Like last year, our July Lake Hopatcong trip threatened to skunk us for the first couple of hours. Not a cloud in the sky, we had arrived at Dow's Boat Rentals at 5:10 (they opened 5 or 10 minutes before 5:30) in jackets. As if we ventured within an alternative space amidst this heat wave, it was a little chilly before sunrise with classic cold front conditions, although when we left the lake after noon, cumulus and patchy clouds had arrived and the temperature had moved close to 90.
We began not at the sharp drop-off, but further in where a recent great catch was reported to have come. We stayed maybe 15 minutes and marking nothing on the graph, the drop no better. So on we hustled. Marking no fish, I quickly moved us to where I felt some confidence.
It didn't take long for this 18-inch smallmouth to take a herring in about 20 feet of water, but suspense in the meantime we felt, not wanting to get skunked. I think the bass swam fairly close to bottom, although the herring was not weighted. Oxygen is depleted now somewhere below 22 feet. I tested the depths by putting herring down and reeling them up almost dead (they revived).
Matt worked nightcrawlers from 16 feet (deep weedline edge) down into about 22 feet of water, and I joined him, inflating nightcrawlers with the Worm Blower, weighting them with a chunky tin split shot. I slipped into a nice flow of concentration, enjoying the pursuit even for pumpkinseeds like the one photographed, when I felt a lugging pull and set the hook without even thinking. I then knew I had either a walleye or channel catfish on, giving my ultra-light a fair test. This fish did not want anything to do with the net, streaking away on runs three times before Matt said, "I got it!" Looked beautiful in the water, I thought it would measure 26 inches and think this is because of the hard, weighty stubbornness on the flimsy St. Croix.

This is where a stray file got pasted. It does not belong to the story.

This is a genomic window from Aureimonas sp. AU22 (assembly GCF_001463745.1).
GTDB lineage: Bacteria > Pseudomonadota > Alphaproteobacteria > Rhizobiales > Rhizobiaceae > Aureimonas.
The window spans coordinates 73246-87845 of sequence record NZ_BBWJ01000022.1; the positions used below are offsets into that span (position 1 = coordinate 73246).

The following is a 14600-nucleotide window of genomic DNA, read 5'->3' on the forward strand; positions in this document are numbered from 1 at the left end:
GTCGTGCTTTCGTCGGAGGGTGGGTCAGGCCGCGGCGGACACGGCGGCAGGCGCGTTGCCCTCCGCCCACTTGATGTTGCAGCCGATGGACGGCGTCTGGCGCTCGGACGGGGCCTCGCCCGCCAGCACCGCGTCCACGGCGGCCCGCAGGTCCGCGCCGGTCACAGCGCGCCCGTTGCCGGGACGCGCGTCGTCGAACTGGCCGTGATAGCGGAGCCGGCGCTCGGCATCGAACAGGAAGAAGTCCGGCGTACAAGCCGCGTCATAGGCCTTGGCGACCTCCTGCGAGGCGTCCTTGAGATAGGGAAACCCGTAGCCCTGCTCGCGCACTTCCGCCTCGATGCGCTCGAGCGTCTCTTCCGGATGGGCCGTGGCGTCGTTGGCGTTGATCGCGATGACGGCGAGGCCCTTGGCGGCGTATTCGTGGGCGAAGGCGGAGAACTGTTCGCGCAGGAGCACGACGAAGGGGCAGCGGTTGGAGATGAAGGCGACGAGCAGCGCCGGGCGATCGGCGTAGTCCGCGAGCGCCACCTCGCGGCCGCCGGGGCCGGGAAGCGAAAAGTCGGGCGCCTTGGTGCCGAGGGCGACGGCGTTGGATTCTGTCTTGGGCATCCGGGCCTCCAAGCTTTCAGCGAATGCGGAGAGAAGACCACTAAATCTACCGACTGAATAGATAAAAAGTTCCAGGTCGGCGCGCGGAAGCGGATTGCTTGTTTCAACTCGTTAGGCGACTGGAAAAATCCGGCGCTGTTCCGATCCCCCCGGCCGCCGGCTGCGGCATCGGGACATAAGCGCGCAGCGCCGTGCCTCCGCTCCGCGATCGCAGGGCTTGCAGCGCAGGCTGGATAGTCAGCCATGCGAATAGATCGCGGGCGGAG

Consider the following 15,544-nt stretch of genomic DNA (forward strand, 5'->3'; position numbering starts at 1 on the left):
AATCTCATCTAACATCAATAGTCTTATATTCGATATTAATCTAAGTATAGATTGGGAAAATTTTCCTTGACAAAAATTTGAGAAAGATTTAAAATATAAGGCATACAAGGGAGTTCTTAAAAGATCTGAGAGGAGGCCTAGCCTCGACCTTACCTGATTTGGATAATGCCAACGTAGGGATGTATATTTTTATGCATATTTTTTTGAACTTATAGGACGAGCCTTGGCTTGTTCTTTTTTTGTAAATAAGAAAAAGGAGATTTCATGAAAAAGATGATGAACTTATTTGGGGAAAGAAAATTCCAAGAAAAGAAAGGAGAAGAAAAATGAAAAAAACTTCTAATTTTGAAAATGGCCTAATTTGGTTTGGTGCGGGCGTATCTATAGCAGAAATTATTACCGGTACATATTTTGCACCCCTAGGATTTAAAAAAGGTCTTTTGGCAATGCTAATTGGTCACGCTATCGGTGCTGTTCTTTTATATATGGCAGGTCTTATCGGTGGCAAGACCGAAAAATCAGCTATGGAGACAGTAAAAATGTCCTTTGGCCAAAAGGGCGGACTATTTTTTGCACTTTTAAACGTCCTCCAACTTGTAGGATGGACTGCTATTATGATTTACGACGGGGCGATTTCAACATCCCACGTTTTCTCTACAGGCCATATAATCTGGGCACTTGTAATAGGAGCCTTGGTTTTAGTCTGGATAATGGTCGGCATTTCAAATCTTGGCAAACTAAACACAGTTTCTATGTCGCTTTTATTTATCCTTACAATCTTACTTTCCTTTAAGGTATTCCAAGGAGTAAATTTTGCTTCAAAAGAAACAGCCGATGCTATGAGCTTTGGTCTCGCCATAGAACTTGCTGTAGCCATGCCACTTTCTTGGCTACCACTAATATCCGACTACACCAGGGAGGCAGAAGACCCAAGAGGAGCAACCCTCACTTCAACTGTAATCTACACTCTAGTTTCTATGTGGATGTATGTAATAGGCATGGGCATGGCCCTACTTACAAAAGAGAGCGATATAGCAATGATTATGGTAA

It's my first walleye on a nightcrawler, 24 inches, 4 pounds, 9 ounces. Made sense with the mile high sky to float a nightcrawler and tease it along very slowly. This walleye couldn't resist.
We fished a drop-off a long while where Matt caught his bass and a number of bluegills, green sunfish, and pumpkinseeds. He had caught a rock bass back at Pickerel Point. Matt became tired of the sun and heat.
"Mom's going to be angry we brought no sun block," he said.
I sort of wished I had brought some for him, but I never use the stuff unless my bare back is exposed for hours. I managed to enjoin him to drift (virtually no wind, a real good drift speed) the ledge, firing up the outboard a number of times to keep our split shot weighted herring right along the top of the drop in 16-22 feet of water. I hooked and fought another nice walleye only to lose this fish, but a hook-up never counts for nothing.
By Hopatcong standards, it wasn't a day packed with action as they can be on the lake, nor an average day with a fair number of nice fish caught. But we've never been skunked on Hopatcong, and today's fish were good size. Even the bluegills.